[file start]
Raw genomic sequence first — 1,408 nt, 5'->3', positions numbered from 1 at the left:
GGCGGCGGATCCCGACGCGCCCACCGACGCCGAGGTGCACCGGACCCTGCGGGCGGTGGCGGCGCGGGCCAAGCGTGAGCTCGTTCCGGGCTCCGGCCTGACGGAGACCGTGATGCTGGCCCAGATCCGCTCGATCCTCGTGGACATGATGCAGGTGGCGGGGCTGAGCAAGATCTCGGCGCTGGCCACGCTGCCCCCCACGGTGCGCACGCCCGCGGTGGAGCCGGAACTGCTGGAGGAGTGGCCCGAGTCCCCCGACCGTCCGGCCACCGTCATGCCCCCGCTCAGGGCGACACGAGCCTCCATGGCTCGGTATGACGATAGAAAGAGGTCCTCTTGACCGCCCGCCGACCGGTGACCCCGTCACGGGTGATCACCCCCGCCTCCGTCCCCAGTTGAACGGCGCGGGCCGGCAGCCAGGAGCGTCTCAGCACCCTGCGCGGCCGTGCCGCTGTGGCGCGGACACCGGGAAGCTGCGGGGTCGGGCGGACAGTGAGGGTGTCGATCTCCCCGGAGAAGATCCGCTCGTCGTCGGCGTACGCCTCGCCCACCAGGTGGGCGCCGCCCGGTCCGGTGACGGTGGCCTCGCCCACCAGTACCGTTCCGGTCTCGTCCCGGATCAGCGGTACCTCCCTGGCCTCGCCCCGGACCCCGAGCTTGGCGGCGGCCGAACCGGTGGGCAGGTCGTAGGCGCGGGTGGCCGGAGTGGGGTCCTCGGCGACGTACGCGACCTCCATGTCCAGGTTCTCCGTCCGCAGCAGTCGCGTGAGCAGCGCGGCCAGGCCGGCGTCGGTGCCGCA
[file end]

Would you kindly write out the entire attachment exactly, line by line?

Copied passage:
Raw genomic sequence first — 1,408 nt, 5'->3', positions numbered from 1 at the left:
GGCGGCGGATCCCGACGCGCCCACCGACGCCGAGGTGCACCGGACCCTGCGGGCGGTGGCGGCGCGGGCCAAGCGTGAGCTCGTTCCGGGCTCCGGCCTGACGGAGACCGTGATGCTGGCCCAGATCCGCTCGATCCTCGTGGACATGATGCAGGTGGCGGGGCTGAGCAAGATCTCGGCGCTGGCCACGCTGCCCCCCACGGTGCGCACGCCCGCGGTGGAGCCGGAACTGCTGGAGGAGTGGCCCGAGTCCCCCGACCGTCCGGCCACCGTCATGCCCCCGCTCAGGGCGACACGAGCCTCCATGGCTCGGTATGACGATAGAAAGAGGTCCTCTTGACCGCCCGCCGACCGGTGACCCCGTCACGGGTGATCACCCCCGCCTCCGTCCCCAGTTGAACGGCGCGGGCCGGCAGCCAGGAGCGTCTCAGCACCCTGCGCGGCCGTGCCGCTGTGGCGCGGACACCGGGAAGCTGCGGGGTCGGGCGGACAGTGAGGGTGTCGATCTCCCCGGAGAAGATCCGCTCGTCGTCGGCGTACGCCTCGCCCACCAGGTGGGCGCCGCCCGGTCCGGTGACGGTGGCCTCGCCCACCAGTACCGTTCCGGTCTCGTCCCGGATCAGCGGTACCTCCCTGGCCTCGCCCCGGACCCCGAGCTTGGCGGCGGCCGAACCGGTGGGCAGGTCGTAGGCGCGGGTGGCCGGAGTGGGGTCCTCGGCGACGTACGCGACCTCCATGTCCAGGTTCTCCGTCCGCAGCAGTCGCGTGAGCAGCGCGGCCAGGCCGGCGTCGGTGCCGCA